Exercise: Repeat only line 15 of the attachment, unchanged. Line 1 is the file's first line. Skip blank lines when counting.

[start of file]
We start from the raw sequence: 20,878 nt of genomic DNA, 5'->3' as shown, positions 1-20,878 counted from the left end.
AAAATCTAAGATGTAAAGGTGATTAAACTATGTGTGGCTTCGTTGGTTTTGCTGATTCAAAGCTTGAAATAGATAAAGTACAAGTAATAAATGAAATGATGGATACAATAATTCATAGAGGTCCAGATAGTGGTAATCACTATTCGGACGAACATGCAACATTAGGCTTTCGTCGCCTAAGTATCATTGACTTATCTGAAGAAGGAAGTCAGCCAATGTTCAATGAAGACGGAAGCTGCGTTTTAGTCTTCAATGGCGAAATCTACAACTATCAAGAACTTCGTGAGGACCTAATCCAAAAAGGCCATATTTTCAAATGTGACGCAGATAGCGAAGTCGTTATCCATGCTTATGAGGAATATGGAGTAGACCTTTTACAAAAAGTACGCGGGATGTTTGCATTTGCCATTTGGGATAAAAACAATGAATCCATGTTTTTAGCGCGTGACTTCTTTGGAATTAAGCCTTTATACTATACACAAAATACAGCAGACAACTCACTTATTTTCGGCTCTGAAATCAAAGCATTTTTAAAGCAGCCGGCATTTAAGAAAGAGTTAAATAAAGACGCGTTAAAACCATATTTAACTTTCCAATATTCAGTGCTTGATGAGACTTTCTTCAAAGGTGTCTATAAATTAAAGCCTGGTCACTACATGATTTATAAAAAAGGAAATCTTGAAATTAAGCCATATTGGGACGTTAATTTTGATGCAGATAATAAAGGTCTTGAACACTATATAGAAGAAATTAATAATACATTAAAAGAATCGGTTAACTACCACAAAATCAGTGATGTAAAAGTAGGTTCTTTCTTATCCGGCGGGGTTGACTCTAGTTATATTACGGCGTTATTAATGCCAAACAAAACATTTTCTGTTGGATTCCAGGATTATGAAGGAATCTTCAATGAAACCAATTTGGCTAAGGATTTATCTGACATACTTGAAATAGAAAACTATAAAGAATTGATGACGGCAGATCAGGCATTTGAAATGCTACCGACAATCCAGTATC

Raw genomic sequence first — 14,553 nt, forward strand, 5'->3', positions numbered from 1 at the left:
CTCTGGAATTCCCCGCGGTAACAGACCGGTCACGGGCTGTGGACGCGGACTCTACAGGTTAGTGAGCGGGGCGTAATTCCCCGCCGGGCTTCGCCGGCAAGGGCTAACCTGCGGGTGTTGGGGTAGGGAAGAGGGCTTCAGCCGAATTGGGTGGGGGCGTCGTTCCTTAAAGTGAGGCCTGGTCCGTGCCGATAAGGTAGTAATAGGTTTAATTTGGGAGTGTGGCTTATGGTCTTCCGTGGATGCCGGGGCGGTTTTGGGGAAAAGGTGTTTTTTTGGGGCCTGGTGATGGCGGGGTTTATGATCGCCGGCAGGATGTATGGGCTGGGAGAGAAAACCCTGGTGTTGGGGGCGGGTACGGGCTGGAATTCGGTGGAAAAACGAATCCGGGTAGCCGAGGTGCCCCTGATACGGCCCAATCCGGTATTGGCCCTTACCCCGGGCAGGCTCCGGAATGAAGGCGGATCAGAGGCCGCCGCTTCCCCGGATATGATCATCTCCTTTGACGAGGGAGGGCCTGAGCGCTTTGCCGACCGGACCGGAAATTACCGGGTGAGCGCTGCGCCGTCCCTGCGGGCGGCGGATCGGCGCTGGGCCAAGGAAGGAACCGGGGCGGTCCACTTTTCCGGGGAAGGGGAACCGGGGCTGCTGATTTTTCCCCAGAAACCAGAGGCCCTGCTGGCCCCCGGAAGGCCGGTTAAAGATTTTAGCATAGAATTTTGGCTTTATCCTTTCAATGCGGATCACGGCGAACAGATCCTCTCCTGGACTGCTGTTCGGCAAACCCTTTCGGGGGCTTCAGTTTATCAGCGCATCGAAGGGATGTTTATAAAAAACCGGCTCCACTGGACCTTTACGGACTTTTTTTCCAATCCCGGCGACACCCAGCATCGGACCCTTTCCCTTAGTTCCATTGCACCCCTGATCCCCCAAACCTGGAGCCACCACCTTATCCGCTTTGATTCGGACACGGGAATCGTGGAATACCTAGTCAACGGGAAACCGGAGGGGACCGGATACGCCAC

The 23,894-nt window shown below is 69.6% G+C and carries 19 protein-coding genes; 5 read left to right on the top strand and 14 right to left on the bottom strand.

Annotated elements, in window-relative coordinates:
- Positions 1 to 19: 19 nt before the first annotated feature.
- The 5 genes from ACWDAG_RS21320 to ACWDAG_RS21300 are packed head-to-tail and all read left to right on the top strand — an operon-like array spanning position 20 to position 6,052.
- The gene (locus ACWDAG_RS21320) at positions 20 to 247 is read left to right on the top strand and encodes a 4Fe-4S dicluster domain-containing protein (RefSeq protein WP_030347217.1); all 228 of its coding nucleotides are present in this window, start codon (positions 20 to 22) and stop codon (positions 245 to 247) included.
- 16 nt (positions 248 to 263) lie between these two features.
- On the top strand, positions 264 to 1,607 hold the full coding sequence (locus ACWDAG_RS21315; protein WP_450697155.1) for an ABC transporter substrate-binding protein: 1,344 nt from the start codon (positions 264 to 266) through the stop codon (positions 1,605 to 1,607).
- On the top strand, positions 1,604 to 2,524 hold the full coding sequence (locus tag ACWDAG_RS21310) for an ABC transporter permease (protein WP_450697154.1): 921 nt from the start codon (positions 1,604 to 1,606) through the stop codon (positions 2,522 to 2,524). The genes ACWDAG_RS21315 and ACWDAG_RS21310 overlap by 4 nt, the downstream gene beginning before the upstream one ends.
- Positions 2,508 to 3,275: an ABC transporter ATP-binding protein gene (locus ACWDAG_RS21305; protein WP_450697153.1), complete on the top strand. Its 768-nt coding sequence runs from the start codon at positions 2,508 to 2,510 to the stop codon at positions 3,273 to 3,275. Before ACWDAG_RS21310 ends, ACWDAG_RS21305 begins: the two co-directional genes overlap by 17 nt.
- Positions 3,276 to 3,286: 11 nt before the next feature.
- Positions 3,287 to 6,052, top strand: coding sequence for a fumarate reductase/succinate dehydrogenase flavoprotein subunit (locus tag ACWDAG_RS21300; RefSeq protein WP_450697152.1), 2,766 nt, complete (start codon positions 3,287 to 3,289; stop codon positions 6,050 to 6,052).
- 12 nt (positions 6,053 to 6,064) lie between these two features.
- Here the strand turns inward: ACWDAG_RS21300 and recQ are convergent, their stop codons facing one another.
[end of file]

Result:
- Positions 3,287 to 6,052, top strand: coding sequence for a fumarate reductase/succinate dehydrogenase flavoprotein subunit (locus tag ACWDAG_RS21300; RefSeq protein WP_450697152.1), 2,766 nt, complete (start codon positions 3,287 to 3,289; stop codon positions 6,050 to 6,052).